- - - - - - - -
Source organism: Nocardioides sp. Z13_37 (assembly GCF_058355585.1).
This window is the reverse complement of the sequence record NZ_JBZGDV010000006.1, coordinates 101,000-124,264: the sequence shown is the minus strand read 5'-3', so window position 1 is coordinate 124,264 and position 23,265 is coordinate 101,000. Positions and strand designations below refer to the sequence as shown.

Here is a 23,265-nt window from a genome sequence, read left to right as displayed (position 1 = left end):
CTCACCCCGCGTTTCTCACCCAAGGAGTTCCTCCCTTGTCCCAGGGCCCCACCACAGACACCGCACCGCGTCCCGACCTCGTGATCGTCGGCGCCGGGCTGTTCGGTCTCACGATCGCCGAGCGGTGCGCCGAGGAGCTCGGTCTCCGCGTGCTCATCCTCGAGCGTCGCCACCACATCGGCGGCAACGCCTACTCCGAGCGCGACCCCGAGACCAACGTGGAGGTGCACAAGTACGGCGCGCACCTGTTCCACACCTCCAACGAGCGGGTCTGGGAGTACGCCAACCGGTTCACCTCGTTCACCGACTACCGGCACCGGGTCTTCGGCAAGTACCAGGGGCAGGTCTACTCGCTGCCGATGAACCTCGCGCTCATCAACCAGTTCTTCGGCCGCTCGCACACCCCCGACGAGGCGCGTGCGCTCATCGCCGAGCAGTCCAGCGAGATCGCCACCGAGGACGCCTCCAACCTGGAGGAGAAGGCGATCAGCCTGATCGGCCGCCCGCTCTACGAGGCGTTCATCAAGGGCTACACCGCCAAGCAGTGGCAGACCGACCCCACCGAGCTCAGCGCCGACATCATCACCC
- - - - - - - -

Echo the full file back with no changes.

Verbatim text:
Source organism: Nocardioides sp. Z13_37 (assembly GCF_058355585.1).
This window is the reverse complement of the sequence record NZ_JBZGDV010000006.1, coordinates 101,000-124,264: the sequence shown is the minus strand read 5'-3', so window position 1 is coordinate 124,264 and position 23,265 is coordinate 101,000. Positions and strand designations below refer to the sequence as shown.

Here is a 23,265-nt window from a genome sequence, read left to right as displayed (position 1 = left end):
CTCACCCCGCGTTTCTCACCCAAGGAGTTCCTCCCTTGTCCCAGGGCCCCACCACAGACACCGCACCGCGTCCCGACCTCGTGATCGTCGGCGCCGGGCTGTTCGGTCTCACGATCGCCGAGCGGTGCGCCGAGGAGCTCGGTCTCCGCGTGCTCATCCTCGAGCGTCGCCACCACATCGGCGGCAACGCCTACTCCGAGCGCGACCCCGAGACCAACGTGGAGGTGCACAAGTACGGCGCGCACCTGTTCCACACCTCCAACGAGCGGGTCTGGGAGTACGCCAACCGGTTCACCTCGTTCACCGACTACCGGCACCGGGTCTTCGGCAAGTACCAGGGGCAGGTCTACTCGCTGCCGATGAACCTCGCGCTCATCAACCAGTTCTTCGGCCGCTCGCACACCCCCGACGAGGCGCGTGCGCTCATCGCCGAGCAGTCCAGCGAGATCGCCACCGAGGACGCCTCCAACCTGGAGGAGAAGGCGATCAGCCTGATCGGCCGCCCGCTCTACGAGGCGTTCATCAAGGGCTACACCGCCAAGCAGTGGCAGACCGACCCCACCGAGCTCAGCGCCGACATCATCACCC